Monday, September 26, 2011

The Mother of Invention

By: Judi Stuart
Port Discover - Visitor Services Manager

The Mother of Invention

In today’s world, necessity and profit might be called the mother and father of invention. If you want to get rich, find a need and invent something to fill it. The road from hatching the idea to the final product is a long and sometimes painful one filled with failure and setbacks.

Thomas Edison, one of America’s most prolific inventors, was issued 1,093 patents. As a child, he was thought to be not suited for formal schooling, so his mother home schooled him. He said of her, “My mother was the making of me. She was so sure of me; and I felt I had something to live for, someone I must not disappoint.” He grew-up to be a scientific genius who was admired worldwide.

North Carolina is well known for its inventions. Such products as Pepsi, the Gatling gun, Vicks Vapor Rub, the UPC or barcode, M-1 carbine, Krispy Kreme donuts, putt putt golf, the control-alt-delete function, a machine for carding and spinning cotton, and many more had their start in NC. A high pressure water device which made the debarking of logs more efficient for the lumber industry was created in Elizabeth City. Nannie Hunter of Elizabeth City was not satisfied with the smell of soap and was granted a patent for her improvement of the manufacturing of soap.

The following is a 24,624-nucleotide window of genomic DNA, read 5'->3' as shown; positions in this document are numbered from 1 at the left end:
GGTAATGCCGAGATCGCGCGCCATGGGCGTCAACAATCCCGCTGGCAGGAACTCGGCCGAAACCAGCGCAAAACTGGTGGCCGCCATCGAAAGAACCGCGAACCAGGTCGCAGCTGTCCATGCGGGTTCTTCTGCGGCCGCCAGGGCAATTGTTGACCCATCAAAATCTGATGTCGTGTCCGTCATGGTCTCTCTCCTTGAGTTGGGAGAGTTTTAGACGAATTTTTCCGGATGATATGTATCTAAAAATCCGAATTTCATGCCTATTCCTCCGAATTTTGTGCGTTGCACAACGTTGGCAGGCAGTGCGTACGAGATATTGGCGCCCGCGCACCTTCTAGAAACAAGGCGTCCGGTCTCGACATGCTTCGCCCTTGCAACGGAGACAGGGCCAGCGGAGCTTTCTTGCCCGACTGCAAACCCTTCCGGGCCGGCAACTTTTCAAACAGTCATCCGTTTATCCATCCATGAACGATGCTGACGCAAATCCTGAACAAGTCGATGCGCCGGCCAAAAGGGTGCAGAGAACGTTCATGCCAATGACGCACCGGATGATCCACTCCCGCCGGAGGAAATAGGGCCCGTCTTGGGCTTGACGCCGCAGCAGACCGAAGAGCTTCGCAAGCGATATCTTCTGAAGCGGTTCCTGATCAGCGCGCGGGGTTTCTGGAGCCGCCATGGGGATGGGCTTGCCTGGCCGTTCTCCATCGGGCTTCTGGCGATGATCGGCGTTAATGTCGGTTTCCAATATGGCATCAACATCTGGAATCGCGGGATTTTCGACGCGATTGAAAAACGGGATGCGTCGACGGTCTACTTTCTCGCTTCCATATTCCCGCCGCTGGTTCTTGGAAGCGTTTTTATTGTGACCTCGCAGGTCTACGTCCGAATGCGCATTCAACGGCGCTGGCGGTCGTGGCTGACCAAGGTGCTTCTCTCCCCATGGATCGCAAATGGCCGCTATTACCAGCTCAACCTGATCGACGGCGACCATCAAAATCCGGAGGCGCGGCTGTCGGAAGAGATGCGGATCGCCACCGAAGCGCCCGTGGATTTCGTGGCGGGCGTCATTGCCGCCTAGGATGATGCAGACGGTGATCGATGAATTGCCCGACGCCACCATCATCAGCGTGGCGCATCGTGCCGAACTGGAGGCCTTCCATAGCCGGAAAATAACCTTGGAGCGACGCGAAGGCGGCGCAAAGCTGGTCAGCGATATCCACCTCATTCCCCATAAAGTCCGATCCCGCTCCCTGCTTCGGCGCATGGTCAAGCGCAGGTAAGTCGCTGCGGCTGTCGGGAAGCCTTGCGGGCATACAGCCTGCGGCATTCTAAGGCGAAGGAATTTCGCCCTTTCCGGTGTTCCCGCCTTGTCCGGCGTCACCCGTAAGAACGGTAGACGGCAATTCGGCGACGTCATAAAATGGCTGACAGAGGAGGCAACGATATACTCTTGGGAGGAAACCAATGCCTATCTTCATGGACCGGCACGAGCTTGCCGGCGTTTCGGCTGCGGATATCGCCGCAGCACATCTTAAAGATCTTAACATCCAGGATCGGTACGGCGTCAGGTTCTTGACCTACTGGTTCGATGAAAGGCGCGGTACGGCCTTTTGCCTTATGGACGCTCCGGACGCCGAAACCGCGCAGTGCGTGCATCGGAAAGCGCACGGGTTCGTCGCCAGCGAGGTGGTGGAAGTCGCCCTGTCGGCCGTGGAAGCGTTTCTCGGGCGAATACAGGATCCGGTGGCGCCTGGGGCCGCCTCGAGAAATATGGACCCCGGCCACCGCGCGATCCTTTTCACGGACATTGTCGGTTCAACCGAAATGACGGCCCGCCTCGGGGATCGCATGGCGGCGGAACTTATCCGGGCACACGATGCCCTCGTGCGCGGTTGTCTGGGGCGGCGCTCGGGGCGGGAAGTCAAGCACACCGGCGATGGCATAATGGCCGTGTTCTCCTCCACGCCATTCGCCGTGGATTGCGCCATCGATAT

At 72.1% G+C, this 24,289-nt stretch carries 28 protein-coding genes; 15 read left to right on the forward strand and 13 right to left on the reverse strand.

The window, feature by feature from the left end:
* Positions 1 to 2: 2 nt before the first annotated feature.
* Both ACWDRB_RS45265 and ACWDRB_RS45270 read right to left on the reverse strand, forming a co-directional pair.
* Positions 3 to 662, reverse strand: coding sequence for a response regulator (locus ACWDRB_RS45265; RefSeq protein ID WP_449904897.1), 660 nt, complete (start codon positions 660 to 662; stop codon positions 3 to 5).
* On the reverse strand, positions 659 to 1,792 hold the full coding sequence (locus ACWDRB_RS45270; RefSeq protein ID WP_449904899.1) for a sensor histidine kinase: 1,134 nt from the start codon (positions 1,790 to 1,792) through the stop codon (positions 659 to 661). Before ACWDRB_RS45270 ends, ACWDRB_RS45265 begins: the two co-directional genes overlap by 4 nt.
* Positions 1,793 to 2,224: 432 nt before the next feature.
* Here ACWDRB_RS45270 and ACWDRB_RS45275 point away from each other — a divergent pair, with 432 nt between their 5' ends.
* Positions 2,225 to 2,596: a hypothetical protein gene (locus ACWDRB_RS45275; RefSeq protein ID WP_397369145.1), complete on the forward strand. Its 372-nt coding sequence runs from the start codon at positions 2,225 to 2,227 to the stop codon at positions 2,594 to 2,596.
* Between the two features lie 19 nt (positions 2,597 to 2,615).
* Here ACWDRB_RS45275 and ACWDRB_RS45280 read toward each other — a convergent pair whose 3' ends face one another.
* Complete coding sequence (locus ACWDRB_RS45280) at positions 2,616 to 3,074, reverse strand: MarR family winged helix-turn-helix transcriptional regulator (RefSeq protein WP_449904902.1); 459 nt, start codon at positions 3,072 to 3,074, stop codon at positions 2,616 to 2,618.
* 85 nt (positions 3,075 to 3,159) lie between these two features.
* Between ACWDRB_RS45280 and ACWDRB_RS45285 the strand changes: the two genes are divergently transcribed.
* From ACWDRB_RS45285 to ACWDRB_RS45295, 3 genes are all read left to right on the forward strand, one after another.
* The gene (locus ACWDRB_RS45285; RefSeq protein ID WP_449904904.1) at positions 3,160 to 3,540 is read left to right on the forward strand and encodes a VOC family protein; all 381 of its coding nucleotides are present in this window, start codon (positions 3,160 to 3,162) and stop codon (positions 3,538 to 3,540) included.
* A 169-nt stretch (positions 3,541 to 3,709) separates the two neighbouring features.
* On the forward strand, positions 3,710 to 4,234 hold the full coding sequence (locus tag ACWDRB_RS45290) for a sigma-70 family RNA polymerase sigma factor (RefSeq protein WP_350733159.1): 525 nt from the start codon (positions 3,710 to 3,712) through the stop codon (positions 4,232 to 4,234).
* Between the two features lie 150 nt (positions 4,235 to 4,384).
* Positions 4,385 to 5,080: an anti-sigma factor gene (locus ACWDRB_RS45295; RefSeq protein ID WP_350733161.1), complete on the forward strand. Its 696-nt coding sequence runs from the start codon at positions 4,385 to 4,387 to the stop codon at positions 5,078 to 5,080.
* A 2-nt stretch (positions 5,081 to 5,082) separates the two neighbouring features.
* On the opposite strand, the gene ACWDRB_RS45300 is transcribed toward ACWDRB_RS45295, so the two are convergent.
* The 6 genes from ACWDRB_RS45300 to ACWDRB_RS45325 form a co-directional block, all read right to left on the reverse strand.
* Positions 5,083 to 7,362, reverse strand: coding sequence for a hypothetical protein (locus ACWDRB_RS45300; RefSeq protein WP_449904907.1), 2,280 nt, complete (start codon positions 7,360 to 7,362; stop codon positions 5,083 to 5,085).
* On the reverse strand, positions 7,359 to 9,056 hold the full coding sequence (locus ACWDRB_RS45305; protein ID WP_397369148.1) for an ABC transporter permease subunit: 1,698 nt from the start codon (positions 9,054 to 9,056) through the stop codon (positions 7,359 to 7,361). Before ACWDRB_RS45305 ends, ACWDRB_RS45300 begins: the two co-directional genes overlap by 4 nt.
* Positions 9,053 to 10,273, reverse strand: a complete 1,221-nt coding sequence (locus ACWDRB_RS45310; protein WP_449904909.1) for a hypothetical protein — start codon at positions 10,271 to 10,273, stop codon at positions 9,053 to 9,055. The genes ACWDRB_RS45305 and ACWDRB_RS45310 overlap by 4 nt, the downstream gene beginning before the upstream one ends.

Every year local students enter science fairs at their schools and some projects are chosen to be taken to the regional and state science fairs. While going through the process, kids learn the scientific method and basic principles of science as well as hone their research skills. It is this same process that can lead to invention and discovery.

Port Discover does outreach programs in schools that request them, works with homeschool groups, and guides students who come to the center about how to do a science fair project. Along with science, the kids learn organization and planning skills.

When I taught in middle school, I was one of the advisers of the Science Olympiad team. Each year we would travel to East Carolina University to compete in events designed to test the students’ scientific knowledge, their ability to solve problems, and to invent and build things. Trial and error were a big part of the learning process in many of the events.

One of the highlights of the day was always the egg drop. The kids were provided materials from which they would have to create protection for a raw egg that would be dropped from the top of a stairway. The kids practiced at home before they entered the competition and tested their ideas about what might work. Everyone joined in on the excitement and cheered.

The value of failure is an important part of the learning process. Thomas Edison found the filament that would work in a light bulb after close to 10,000 attempts. Perseverance counts.

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